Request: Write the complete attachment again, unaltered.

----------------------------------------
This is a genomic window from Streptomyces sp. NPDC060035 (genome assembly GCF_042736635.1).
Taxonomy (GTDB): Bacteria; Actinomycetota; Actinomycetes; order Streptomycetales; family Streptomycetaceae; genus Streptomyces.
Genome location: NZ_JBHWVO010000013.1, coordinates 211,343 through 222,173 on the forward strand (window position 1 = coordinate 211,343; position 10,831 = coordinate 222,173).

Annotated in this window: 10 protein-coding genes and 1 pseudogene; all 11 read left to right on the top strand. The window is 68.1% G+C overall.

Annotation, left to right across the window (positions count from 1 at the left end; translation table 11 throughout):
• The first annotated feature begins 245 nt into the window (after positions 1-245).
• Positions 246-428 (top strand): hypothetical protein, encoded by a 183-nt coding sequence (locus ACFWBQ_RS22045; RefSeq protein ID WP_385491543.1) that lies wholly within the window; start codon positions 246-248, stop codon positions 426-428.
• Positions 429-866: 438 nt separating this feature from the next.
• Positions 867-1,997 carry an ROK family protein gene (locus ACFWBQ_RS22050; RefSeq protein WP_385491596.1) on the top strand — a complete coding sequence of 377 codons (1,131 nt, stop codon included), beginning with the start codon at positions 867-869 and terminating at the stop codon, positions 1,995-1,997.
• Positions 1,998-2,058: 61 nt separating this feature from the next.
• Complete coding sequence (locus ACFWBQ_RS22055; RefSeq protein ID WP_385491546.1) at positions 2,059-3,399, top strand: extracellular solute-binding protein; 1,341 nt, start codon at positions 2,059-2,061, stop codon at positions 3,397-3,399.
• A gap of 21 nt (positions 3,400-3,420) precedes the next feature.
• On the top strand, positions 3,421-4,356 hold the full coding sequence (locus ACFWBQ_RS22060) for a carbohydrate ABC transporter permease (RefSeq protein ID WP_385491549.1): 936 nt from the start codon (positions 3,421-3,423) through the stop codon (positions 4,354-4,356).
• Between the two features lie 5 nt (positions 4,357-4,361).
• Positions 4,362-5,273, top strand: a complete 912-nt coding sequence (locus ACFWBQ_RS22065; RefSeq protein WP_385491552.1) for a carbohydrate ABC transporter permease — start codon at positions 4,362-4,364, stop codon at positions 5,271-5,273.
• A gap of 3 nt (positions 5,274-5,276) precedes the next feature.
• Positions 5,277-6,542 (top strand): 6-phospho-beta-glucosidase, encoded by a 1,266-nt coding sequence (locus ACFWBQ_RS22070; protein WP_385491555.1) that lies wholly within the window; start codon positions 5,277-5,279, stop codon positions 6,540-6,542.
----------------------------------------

This is a genomic window from Streptomyces sp. NPDC060035 (genome assembly GCF_042736635.1).
Taxonomy (GTDB): Bacteria; Actinomycetota; Actinomycetes; order Streptomycetales; family Streptomycetaceae; genus Streptomyces.
Genome location: NZ_JBHWVO010000013.1, coordinates 211,343 through 222,173 on the forward strand (window position 1 = coordinate 211,343; position 10,831 = coordinate 222,173).

Annotated in this window: 10 protein-coding genes and 1 pseudogene; all 11 read left to right on the top strand. The window is 68.1% G+C overall.

Annotation, left to right across the window (positions count from 1 at the left end; translation table 11 throughout):
• The first annotated feature begins 245 nt into the window (after positions 1-245).
• Positions 246-428 (top strand): hypothetical protein, encoded by a 183-nt coding sequence (locus ACFWBQ_RS22045; RefSeq protein ID WP_385491543.1) that lies wholly within the window; start codon positions 246-248, stop codon positions 426-428.
• Positions 429-866: 438 nt separating this feature from the next.
• Positions 867-1,997 carry an ROK family protein gene (locus ACFWBQ_RS22050; RefSeq protein WP_385491596.1) on the top strand — a complete coding sequence of 377 codons (1,131 nt, stop codon included), beginning with the start codon at positions 867-869 and terminating at the stop codon, positions 1,995-1,997.
• Positions 1,998-2,058: 61 nt separating this feature from the next.
• Complete coding sequence (locus ACFWBQ_RS22055; RefSeq protein ID WP_385491546.1) at positions 2,059-3,399, top strand: extracellular solute-binding protein; 1,341 nt, start codon at positions 2,059-2,061, stop codon at positions 3,397-3,399.
• A gap of 21 nt (positions 3,400-3,420) precedes the next feature.
• On the top strand, positions 3,421-4,356 hold the full coding sequence (locus ACFWBQ_RS22060) for a carbohydrate ABC transporter permease (RefSeq protein ID WP_385491549.1): 936 nt from the start codon (positions 3,421-3,423) through the stop codon (positions 4,354-4,356).
• Between the two features lie 5 nt (positions 4,357-4,361).
• Positions 4,362-5,273, top strand: a complete 912-nt coding sequence (locus ACFWBQ_RS22065; RefSeq protein WP_385491552.1) for a carbohydrate ABC transporter permease — start codon at positions 4,362-4,364, stop codon at positions 5,271-5,273.
• A gap of 3 nt (positions 5,274-5,276) precedes the next feature.
• Positions 5,277-6,542 (top strand): 6-phospho-beta-glucosidase, encoded by a 1,266-nt coding sequence (locus ACFWBQ_RS22070; protein WP_385491555.1) that lies wholly within the window; start codon positions 5,277-5,279, stop codon positions 6,540-6,542.